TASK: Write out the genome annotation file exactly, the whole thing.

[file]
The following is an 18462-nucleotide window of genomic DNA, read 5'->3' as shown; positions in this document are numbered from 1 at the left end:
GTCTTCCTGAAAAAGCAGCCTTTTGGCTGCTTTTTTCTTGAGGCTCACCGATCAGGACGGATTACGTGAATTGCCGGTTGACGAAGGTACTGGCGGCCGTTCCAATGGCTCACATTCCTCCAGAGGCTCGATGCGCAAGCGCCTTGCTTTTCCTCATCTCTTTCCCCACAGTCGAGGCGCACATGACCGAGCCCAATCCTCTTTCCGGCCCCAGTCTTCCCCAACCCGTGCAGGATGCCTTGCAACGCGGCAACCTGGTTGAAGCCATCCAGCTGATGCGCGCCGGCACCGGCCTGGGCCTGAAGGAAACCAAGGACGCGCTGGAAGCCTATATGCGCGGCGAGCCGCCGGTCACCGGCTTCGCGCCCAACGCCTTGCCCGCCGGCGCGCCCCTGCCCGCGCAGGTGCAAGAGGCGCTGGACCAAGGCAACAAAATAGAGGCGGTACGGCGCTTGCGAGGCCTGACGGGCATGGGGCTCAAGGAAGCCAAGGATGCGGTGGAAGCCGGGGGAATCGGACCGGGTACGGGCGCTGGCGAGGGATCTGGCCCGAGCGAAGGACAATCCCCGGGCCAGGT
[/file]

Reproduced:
The following is an 18462-nucleotide window of genomic DNA, read 5'->3' as shown; positions in this document are numbered from 1 at the left end:
GTCTTCCTGAAAAAGCAGCCTTTTGGCTGCTTTTTTCTTGAGGCTCACCGATCAGGACGGATTACGTGAATTGCCGGTTGACGAAGGTACTGGCGGCCGTTCCAATGGCTCACATTCCTCCAGAGGCTCGATGCGCAAGCGCCTTGCTTTTCCTCATCTCTTTCCCCACAGTCGAGGCGCACATGACCGAGCCCAATCCTCTTTCCGGCCCCAGTCTTCCCCAACCCGTGCAGGATGCCTTGCAACGCGGCAACCTGGTTGAAGCCATCCAGCTGATGCGCGCCGGCACCGGCCTGGGCCTGAAGGAAACCAAGGACGCGCTGGAAGCCTATATGCGCGGCGAGCCGCCGGTCACCGGCTTCGCGCCCAACGCCTTGCCCGCCGGCGCGCCCCTGCCCGCGCAGGTGCAAGAGGCGCTGGACCAAGGCAACAAAATAGAGGCGGTACGGCGCTTGCGAGGCCTGACGGGCATGGGGCTCAAGGAAGCCAAGGATGCGGTGGAAGCCGGGGGAATCGGACCGGGTACGGGCGCTGGCGAGGGATCTGGCCCGAGCGAAGGACAATCCCCGGGCCAGGT